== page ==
The FDA has decided not to require four-letter suffixes for already-approved or licensed biological products with no FDA-designated suffix in their proper names.
The agency issued draft guidance in January 2017 seeking to add a unique four-letter suffix to the proper names — also called “nonproprietary names” — of biological products, including originator products and biological products already on the market. But the proposal drew pushback from drugmakers who expressed concern that adding suffixes to older biologics’ names could confuse patients.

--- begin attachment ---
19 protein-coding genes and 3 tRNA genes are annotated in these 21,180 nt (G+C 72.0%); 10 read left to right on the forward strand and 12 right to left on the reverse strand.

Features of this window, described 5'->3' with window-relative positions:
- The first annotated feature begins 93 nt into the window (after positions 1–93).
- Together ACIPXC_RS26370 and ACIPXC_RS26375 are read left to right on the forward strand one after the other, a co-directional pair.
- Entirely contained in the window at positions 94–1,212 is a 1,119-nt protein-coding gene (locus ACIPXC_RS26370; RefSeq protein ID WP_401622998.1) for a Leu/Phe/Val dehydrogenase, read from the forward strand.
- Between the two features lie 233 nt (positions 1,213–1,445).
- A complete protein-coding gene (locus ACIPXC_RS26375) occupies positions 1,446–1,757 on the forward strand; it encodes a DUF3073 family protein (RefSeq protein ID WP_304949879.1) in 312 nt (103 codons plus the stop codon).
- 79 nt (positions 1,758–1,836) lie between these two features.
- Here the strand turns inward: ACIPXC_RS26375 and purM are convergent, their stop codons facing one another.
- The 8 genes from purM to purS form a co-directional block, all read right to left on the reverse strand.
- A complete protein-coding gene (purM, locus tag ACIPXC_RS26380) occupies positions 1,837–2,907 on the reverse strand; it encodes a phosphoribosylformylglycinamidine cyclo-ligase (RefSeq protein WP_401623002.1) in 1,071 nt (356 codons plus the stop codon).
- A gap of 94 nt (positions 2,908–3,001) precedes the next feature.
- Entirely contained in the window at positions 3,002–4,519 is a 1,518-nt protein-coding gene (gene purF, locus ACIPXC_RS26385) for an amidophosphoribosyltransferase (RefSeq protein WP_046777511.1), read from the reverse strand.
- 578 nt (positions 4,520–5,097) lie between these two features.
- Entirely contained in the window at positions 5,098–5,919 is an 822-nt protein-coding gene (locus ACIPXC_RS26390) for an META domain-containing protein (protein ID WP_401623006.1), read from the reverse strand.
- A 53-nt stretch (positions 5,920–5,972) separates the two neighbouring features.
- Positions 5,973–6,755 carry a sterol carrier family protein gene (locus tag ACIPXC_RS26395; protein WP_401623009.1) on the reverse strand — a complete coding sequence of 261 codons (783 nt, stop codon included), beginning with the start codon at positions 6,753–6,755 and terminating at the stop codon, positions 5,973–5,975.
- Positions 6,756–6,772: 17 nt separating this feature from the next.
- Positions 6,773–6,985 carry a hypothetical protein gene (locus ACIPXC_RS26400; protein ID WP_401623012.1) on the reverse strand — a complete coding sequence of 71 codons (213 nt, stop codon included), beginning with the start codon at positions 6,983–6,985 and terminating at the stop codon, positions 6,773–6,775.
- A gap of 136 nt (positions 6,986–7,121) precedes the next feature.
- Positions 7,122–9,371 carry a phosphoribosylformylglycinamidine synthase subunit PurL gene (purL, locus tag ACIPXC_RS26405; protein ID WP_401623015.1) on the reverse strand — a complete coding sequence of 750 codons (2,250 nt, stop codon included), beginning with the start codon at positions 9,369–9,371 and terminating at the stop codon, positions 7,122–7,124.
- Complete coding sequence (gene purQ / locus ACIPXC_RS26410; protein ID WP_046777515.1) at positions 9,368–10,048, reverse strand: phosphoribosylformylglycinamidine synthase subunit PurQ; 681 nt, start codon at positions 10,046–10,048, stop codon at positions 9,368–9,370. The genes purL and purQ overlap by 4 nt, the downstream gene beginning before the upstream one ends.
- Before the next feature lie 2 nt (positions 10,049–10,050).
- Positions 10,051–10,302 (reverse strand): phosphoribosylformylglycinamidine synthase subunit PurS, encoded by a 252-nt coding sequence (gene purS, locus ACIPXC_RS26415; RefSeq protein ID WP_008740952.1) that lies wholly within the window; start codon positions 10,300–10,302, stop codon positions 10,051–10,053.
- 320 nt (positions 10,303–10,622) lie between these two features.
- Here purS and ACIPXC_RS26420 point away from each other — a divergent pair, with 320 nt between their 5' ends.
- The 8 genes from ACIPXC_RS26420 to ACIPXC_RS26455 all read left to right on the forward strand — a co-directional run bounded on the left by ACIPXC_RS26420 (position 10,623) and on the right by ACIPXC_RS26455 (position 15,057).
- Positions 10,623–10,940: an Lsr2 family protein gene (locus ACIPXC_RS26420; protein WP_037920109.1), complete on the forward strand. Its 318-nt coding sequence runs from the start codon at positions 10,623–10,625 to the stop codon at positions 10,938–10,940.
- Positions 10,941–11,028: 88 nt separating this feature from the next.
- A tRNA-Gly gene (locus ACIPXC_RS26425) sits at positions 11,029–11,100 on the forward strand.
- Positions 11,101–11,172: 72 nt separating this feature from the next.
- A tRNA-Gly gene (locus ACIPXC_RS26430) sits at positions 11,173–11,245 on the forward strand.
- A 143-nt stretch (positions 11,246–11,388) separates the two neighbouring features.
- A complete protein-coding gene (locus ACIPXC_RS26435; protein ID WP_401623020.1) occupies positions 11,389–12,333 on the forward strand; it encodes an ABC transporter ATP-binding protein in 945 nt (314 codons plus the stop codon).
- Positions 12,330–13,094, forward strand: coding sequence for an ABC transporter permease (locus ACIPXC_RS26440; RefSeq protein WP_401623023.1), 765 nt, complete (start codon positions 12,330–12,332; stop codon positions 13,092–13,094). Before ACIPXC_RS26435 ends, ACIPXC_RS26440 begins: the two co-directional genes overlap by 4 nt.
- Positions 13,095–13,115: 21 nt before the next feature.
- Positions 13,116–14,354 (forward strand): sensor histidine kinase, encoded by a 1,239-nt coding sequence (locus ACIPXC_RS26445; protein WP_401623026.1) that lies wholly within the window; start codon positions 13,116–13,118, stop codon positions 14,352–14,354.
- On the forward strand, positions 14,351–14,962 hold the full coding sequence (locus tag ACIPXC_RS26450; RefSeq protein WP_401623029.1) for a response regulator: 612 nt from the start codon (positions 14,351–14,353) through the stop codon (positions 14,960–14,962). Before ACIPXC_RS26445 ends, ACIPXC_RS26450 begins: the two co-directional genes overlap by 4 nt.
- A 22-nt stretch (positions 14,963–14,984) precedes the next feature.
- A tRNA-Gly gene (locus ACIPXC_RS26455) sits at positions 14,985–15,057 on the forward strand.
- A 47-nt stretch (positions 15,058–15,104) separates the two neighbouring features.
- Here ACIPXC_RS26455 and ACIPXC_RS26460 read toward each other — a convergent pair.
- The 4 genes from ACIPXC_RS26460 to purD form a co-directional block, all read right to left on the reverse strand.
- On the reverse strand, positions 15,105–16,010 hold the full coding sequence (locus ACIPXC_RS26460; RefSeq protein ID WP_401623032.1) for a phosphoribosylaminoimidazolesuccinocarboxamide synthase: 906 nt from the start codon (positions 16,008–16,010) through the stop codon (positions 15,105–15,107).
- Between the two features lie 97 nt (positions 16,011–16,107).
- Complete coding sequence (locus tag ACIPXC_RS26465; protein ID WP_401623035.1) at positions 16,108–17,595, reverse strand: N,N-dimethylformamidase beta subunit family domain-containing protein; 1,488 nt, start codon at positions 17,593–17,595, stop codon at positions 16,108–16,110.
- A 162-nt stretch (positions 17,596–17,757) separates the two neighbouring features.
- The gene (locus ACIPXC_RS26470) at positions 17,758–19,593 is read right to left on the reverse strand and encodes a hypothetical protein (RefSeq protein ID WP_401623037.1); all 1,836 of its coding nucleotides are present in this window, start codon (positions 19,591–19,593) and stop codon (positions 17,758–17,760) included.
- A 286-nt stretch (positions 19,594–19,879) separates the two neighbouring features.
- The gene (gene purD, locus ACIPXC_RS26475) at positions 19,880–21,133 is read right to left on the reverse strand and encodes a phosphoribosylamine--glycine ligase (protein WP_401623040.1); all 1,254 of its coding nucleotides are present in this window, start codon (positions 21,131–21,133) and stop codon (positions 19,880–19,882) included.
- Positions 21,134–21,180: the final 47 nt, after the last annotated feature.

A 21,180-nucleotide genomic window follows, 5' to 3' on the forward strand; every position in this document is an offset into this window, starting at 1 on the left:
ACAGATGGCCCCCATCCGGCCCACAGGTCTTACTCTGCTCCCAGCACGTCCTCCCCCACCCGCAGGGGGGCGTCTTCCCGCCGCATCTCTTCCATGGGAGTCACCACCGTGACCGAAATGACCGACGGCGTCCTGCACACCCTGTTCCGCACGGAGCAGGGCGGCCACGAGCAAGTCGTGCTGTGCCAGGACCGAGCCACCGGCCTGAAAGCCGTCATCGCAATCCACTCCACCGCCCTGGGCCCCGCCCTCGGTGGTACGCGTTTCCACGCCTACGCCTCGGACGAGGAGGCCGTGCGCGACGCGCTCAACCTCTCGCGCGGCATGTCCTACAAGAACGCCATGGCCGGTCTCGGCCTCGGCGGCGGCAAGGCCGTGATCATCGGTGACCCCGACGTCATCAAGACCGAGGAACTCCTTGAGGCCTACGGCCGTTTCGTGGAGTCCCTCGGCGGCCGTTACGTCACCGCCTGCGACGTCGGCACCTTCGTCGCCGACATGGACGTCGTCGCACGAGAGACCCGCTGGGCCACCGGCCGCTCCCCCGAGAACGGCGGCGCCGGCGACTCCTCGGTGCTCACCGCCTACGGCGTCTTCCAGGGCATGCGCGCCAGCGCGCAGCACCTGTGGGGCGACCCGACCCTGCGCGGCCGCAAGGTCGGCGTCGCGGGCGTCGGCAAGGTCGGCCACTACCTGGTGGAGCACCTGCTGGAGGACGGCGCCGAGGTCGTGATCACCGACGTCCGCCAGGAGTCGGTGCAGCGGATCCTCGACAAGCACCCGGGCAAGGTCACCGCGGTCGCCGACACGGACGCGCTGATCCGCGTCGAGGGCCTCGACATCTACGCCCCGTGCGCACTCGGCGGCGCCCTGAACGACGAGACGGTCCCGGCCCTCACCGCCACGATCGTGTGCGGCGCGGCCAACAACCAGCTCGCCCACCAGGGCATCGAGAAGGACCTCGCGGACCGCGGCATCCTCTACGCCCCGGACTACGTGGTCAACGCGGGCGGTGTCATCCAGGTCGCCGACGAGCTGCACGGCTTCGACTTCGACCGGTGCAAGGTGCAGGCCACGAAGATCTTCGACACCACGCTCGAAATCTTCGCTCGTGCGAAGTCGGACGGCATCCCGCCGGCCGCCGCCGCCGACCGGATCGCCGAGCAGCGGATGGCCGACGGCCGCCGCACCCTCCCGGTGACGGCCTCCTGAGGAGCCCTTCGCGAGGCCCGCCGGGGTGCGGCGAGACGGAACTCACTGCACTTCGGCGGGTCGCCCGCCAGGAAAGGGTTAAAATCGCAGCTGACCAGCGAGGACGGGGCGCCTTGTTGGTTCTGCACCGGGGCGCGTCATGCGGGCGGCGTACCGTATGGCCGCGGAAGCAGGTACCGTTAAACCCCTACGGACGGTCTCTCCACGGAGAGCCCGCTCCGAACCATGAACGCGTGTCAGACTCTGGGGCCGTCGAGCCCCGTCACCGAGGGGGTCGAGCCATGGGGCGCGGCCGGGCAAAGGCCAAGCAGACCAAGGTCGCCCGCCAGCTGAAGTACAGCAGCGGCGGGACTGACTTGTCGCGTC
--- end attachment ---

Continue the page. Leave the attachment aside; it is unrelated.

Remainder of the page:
In a draft guidance, the agency explained that it considers it unnecessary to change the proper names of biological products that have already received licensing or approval and that lack an FDA-designated suffix. “The core objectives of the naming convention — pharmacovigilance and safe use — can be accomplished by applying the naming convention to biological products at the time they are licensed … and without applying it to licensed biological products that do not contain a suffix in their proper names,” the agency said.